[Training] Saddling Up

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This northernmost city is the home of Morwen, The Goddess of Winter, and her followers who dwell year round in a land of frozen wonder. [Lore]

[Training] Saddling Up

Postby Siana Skyglow on March 3rd, 2010, 9:38 pm

Day 12 of Spring, 510 AV
Riding training (self-mod)

For anyone who had met her, it would have been difficult indeed to believe the attention-loving, show-stealing Siana could remain comfortably by herself for any period of time longer than a few minutes. Yet here she was, seated cross-legged on a cushion in a small anteroom adjoining the Arvinta's communal meeting hall, muttering to herself intently and scratching notes on a scrap of parchment. As much as she enjoyed the spotlight, even Siana knew that some of the most important moments of a performer's life were spent in solitude creating, preparing and rehearsing a show. Besides, the raised voices from the meeting hall kept her company, while providing her with a surprising amount of privacy. She could wail, shriek, sing, or drum her heels or fingers, and for sure, she could practice her recitation.

During the last week or so, she had been working on a tale about a brave messenger who rode across Taldera to reach the Ice Palace on the first day of spring and seek out Queen Morwen's divine aid for his winter-ravaged Hold. It was said he arrived at the Ice Palace on the verge of death and had gasped out his message with his final breath. The messenger's journey had merited only a brief mention in a greater epic about the devastating storms that raged across Taldera during the three-hundredth winter after the Valterrian. However, something in the heroism and tragedy of the tale had fired Siana's imagination, and she resolved to retell it in honor of the nameless messenger's courage. Perhaps someday, her tale would even be included as part of the great epic.

Scrunching her nose, Siana crossed out a redundant simile and nodded in satisfaction. Now, she just had to rehearse it. She closed her eyes, the better to hear just how her voice sounded as the words rolled off her tongue. How the story was told mattered just as much as what it told. Siana cleared her throat.

"Times had been very hard in the north," she intoned, "where the people lived their entire lives not only on the edge of the world but also on the edge between life and death…"

On she continued, describing the straits to which the messenger's Hold had been reduced. She tried it out with different tones of voice, from soft and sorrowful to shrill and alarmed. She proceeded with the families of the Hold coming together and deciding to send a messenger to Queen Morwen as soon as she returned to Avanthal to beg her help. Siana warmed to her subject, spontaneously making wide, sweeping gestures with her arms to illustrate her points.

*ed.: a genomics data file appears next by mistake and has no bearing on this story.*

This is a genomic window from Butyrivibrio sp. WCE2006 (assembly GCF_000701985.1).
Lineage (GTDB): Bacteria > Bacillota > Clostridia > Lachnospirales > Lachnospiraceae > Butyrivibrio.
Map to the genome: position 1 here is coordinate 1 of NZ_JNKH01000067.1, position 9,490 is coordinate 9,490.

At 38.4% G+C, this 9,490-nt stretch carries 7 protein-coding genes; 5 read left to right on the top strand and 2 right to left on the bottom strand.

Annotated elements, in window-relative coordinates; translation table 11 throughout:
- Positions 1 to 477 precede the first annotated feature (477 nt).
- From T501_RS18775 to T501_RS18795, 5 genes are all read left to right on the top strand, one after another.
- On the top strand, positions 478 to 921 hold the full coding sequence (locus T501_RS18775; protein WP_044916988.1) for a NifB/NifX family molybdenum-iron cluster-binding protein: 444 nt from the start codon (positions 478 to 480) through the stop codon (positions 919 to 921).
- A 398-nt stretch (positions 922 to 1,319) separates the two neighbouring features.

But when she came to the part where the messenger saddled his trusted windrunner and prepared to ride through chest-high snowfall, Siana heard a faint but unmistakable snicker. She pauses and tilted her head curiously, wondering if someone else had come inside the room. Perhaps she'd just imagined it, or maybe it had come from the meeting hall outside. She went on with her story.

Then she heard snickering again when she lingered over describing the horse in detail, from its flowing mane to its smooth, gleaming coat to its distance-devouring stride. Siana gritted her teeth and tried to ignore it. As she went on narrating the messenger's journey, though, the snickers verged on outright laughter, until she could hardly stand it.

Finally, during the climactic chase scene where the messenger was being pursued by a pack of dire wolves, she heard a loud chortle. Siana's eyes flew open. "Gods have mercy," she growled. "Whoever is making that noise, just…just… argh! Just show yourself!"

From the doorway, a tall, lanky figure stepped out from the shadows and waved hello. Siana narrowed her eyes when she recognized it as one of the boys who worked in the Hold's stables. There were five or six of them in all, and she saw them all so seldom in her everyday life that she couldn't even recall this one's name. Rial, was it? Something like that? No, Kiali – that was his name. Curly-haired and olive-skinned, he was a year or two older than she was and reputed to be much better around horses than around people.

"Took you long enough to notice," he said by way of greeting. "I thought I heard some funny noises coming from the back rooms, so I decided to check. It turned out the noises were even funnier than I thought!"

"How long have you been standing there?" she demanded, glaring at him. "And what's so funny? Was there something wrong with the story?"

Kiali shrugged, though his eyes flashed a brilliant green that Siana sensed indicated amusement. "No, the story wasn't too bad. Kind of slow and needs more action, but it's decently entertaining. No, I was laughing because it's obvious you don't know anything about horses. When's the last time you stopped by the stables, girl?"